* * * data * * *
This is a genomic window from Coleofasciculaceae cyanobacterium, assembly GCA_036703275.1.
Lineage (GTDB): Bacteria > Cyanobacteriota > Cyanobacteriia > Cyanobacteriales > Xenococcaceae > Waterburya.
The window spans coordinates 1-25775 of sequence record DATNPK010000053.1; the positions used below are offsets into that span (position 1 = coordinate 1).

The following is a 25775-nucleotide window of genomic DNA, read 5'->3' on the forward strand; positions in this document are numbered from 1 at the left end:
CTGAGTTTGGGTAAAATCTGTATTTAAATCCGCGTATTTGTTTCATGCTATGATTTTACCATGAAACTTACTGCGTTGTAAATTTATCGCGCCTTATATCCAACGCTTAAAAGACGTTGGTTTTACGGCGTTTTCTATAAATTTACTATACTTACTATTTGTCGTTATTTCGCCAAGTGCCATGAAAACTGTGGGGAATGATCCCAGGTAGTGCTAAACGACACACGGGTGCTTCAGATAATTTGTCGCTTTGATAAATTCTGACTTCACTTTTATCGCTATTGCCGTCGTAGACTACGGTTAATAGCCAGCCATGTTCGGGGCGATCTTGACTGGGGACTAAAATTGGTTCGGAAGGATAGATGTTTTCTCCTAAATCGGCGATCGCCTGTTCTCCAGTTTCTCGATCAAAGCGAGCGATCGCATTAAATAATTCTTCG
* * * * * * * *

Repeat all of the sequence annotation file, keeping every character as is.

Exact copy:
This is a genomic window from Coleofasciculaceae cyanobacterium, assembly GCA_036703275.1.
Lineage (GTDB): Bacteria > Cyanobacteriota > Cyanobacteriia > Cyanobacteriales > Xenococcaceae > Waterburya.
The window spans coordinates 1-25775 of sequence record DATNPK010000053.1; the positions used below are offsets into that span (position 1 = coordinate 1).

The following is a 25775-nucleotide window of genomic DNA, read 5'->3' on the forward strand; positions in this document are numbered from 1 at the left end:
CTGAGTTTGGGTAAAATCTGTATTTAAATCCGCGTATTTGTTTCATGCTATGATTTTACCATGAAACTTACTGCGTTGTAAATTTATCGCGCCTTATATCCAACGCTTAAAAGACGTTGGTTTTACGGCGTTTTCTATAAATTTACTATACTTACTATTTGTCGTTATTTCGCCAAGTGCCATGAAAACTGTGGGGAATGATCCCAGGTAGTGCTAAACGACACACGGGTGCTTCAGATAATTTGTCGCTTTGATAAATTCTGACTTCACTTTTATCGCTATTGCCGTCGTAGACTACGGTTAATAGCCAGCCATGTTCGGGGCGATCTTGACTGGGGACTAAAATTGGTTCGGAAGGATAGATGTTTTCTCCTAAATCGGCGATCGCCTGTTCTCCAGTTTCTCGATCAAAGCGAGCGATCGCATTAAATAATTCTTCG